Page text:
Conclusion
By dissociating the effects of network structure and connection strength, we have identified both continuous and discrete elements of anesthetic state transitions using propofol. Furthermore, we have identified variations in emergence patterns that relate to network connection strength. Finally, our data support a critical role of parietal networks as a target of general anesthetics.
References
Alkire MT, Hudetz AG, Tononi G: Consciousness and anesthesia. Science 2008; 322:876–80Alkire, MT Hudetz, AG Tononi, G
Kelz MB, Sun Y, Chen J, Cheng Meng Q, Moore JT, Veasey SC, Dixon S, Thornton M, Funato H, Yanagisawa M: An essential role for orexins in emergence from general anesthesia. Proc Natl Acad Sci USA 2008; 105:1309–14Kelz, MB Sun, Y Chen, J Cheng Meng, Q Moore, JT Veasey, SC Dixon, S Thornton, M Funato, H Yanagisawa, M
Walling PT, Hicks KN: Nonlinear changes in brain dynamics during emergence from sevoflurane anesthesia: Preliminary exploration using new software. Anesthesiology 2006; 105:927–35Walling, PT Hicks, KN
Steyn-Ross ML, Steyn-Ross DA, Sleigh JW, Wilcocks LC: Toward a theory of the general-anesthetic-induced phase transition of the cerebral cortex. I. A thermodynamics analogy. Phys Rev E 2001; 64:011917Steyn-Ross, ML Steyn-Ross, DA Sleigh, JW Wilcocks, LC
Steyn-Ross DA, Steyn-Ross ML, Wilcocks LC, Sleigh JW: Toward a theory of the general-anesthetic-induced phase transition of the cerebral cortex. II. Numerical simulations, spectral entropy, and correlation times. Phys Rev E 2001; 64:011918Steyn-Ross, DA Steyn-Ross, ML Wilcocks, LC Sleigh, JW
Friedman EB, Sun Y, Moore JT, Hung HT, Meng QC, Perera P, Joiner WJ, Thomas SA, Eckenhoff RG, Sehgal A, Kelz MB: A Conserved behavioral state barrier impedes transitions between anesthetic-induced unconsciousness and wakefulness: Evidence for neural inertia. PLoS ONE 2010; 5:e11903Friedman, EB Sun, Y Moore, JT Hung, HT Meng, QC Perera, P Joiner, WJ Thomas, SA Eckenhoff, RG Sehgal, A Kelz, MB
White NS, Alkire MT: Impaired thalamocortical connectivity in humans during general-anesthetic-induced unconsciousness. Neuroimage 2003; 19:402–11White, NS Alkire, MT
Peltier SJ, Kerssens C, Hamann SB, Sebel PS, Byas-Smith M, Hu X: Functional connectivity changes with concentration of sevoflurane anesthesia. Neuroreport 2005; 16:285–8Peltier, SJ Kerssens, C Hamann, SB Sebel, PS Byas-Smith, M Hu, X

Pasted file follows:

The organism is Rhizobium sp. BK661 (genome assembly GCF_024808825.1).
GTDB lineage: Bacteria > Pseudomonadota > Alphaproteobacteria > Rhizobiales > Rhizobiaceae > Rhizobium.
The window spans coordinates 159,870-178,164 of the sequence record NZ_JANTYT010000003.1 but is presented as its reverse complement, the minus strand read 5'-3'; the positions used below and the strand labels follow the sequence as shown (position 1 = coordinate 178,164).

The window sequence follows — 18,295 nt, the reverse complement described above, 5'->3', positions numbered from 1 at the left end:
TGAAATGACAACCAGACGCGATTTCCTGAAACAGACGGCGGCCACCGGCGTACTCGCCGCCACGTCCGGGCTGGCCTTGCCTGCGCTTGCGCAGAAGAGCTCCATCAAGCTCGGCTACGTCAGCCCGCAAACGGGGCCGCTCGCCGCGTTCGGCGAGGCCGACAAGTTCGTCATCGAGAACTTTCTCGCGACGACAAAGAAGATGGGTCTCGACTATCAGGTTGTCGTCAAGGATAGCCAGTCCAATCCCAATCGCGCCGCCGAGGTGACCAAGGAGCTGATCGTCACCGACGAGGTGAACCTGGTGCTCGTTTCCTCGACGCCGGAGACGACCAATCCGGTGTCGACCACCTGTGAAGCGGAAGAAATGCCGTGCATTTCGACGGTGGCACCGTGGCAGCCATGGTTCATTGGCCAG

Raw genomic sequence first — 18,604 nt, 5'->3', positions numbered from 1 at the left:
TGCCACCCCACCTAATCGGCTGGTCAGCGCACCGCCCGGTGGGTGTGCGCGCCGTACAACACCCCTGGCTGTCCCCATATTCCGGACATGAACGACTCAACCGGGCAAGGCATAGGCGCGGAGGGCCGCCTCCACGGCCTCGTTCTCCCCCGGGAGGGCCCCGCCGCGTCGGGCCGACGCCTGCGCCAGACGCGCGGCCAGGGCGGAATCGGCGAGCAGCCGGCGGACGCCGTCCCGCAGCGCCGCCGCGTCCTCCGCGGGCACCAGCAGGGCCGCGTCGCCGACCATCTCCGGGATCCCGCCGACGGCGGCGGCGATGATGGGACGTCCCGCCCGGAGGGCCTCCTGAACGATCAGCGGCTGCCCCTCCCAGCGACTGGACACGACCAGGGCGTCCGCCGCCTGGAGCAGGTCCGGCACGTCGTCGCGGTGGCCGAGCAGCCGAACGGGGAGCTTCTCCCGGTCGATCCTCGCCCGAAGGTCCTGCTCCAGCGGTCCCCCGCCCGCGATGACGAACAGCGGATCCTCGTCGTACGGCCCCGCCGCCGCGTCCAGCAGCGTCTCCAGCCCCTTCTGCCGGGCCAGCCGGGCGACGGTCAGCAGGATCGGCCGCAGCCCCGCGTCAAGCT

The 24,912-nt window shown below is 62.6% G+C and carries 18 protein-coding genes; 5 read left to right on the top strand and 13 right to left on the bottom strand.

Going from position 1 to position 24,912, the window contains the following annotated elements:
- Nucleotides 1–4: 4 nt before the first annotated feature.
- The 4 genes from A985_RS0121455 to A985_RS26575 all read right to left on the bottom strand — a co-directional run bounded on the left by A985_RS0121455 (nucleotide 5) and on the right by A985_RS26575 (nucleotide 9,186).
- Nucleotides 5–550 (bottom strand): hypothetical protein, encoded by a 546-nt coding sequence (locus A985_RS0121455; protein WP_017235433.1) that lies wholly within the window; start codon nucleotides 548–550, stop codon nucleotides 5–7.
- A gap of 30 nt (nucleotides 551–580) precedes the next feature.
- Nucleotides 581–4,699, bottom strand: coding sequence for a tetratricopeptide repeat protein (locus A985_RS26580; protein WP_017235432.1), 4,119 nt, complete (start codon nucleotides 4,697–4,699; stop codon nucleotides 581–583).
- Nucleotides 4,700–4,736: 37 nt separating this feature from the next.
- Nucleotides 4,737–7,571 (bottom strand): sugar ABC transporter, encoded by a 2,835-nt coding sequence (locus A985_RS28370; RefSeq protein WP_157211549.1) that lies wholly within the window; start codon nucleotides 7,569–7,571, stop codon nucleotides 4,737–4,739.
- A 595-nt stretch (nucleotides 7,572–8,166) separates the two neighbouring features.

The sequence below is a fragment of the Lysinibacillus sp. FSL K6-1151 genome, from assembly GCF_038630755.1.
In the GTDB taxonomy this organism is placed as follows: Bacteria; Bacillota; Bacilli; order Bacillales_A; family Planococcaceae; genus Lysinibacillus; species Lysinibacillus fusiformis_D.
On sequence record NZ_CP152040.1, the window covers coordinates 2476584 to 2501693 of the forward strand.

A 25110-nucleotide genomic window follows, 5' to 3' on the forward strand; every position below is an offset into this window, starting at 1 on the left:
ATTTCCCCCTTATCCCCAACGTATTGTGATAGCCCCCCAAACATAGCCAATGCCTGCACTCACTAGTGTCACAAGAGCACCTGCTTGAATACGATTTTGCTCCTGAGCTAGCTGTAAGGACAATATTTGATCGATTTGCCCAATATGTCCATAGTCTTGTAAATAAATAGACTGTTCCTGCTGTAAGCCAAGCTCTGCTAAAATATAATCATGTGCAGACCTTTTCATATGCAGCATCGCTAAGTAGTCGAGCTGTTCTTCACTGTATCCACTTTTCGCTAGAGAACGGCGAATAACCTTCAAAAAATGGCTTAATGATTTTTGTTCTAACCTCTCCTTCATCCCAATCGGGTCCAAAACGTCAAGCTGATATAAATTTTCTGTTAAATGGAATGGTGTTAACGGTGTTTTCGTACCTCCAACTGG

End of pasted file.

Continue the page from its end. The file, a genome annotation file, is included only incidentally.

Imas OA, Ropella KM, Ward BD, Wood JD, Hudetz AG: Volatile anesthetics disrupt frontal-posterior recurrent information transfer at gamma frequencies in rat. Neurosci Lett 2005; 387:145–50Imas, OA Ropella, KM Ward, BD Wood, JD Hudetz, AG
Imas OA, Ropella KM, Wood JD, Hudetz AG: Isoflurane disrupts anterio-posterior phase synchronization of flash-induced field potentials in the rat. Neurosci Lett 2006; 402:216–21Imas, OA Ropella, KM Wood, JD Hudetz, AG
Lee U, Mashour GA, Kim S, Noh GJ, Choi BM: Propofol induction reduces the capacity for neural information integration: Implications for the mechanism of consciousness and general anesthesia. Conscious Cogn 2009; 18:56–64Lee, U Mashour, GA Kim, S Noh, GJ Choi, BM
Lee U, Kim S, Noh GJ, Choi BM, Hwang E, Mashour GA: The directionality and functional organization of frontoparietal connectivity during consciousness and anesthesia in humans. Conscious Cogn 2009; 18:1069–78Lee, U Kim, S Noh, GJ Choi, BM Hwang, E Mashour, GA
Martuzzi R, Ramani R, Qiu M, Rajeevan N, Constable RT: Functional connectivity and alterations in baseline brain state in humans. Neuroimage 2010; 49:823–34Martuzzi, R Ramani, R Qiu, M Rajeevan, N Constable, RT
Ferrarelli F, Massimini M, Sarasso S, Casali A, Riedner BA, Angelini G, Tononi G, Pearce RA: Breakdown in cortical effective connectivity during midazolam-induced loss of consciousness. Proc Natl Acad Sci USA 2010; 107:2681–6Ferrarelli, F Massimini, M Sarasso, S Casali, A Riedner, BA Angelini, G Tononi, G Pearce, RA
Mhuircheartaigh RN, Rosenorn-Lanng D, Wise R, Jbabdi S, Rogers R, Tracey I: Cortical and subcortical connectivity changes during decreasing levels of consciousness in humans: A functional magnetic resonance imaging study using propofol. J Neurosci 2010; 30:9095–102Mhuircheartaigh, RN Rosenorn-Lanng, D Wise, R Jbabdi, S Rogers, R Tracey, I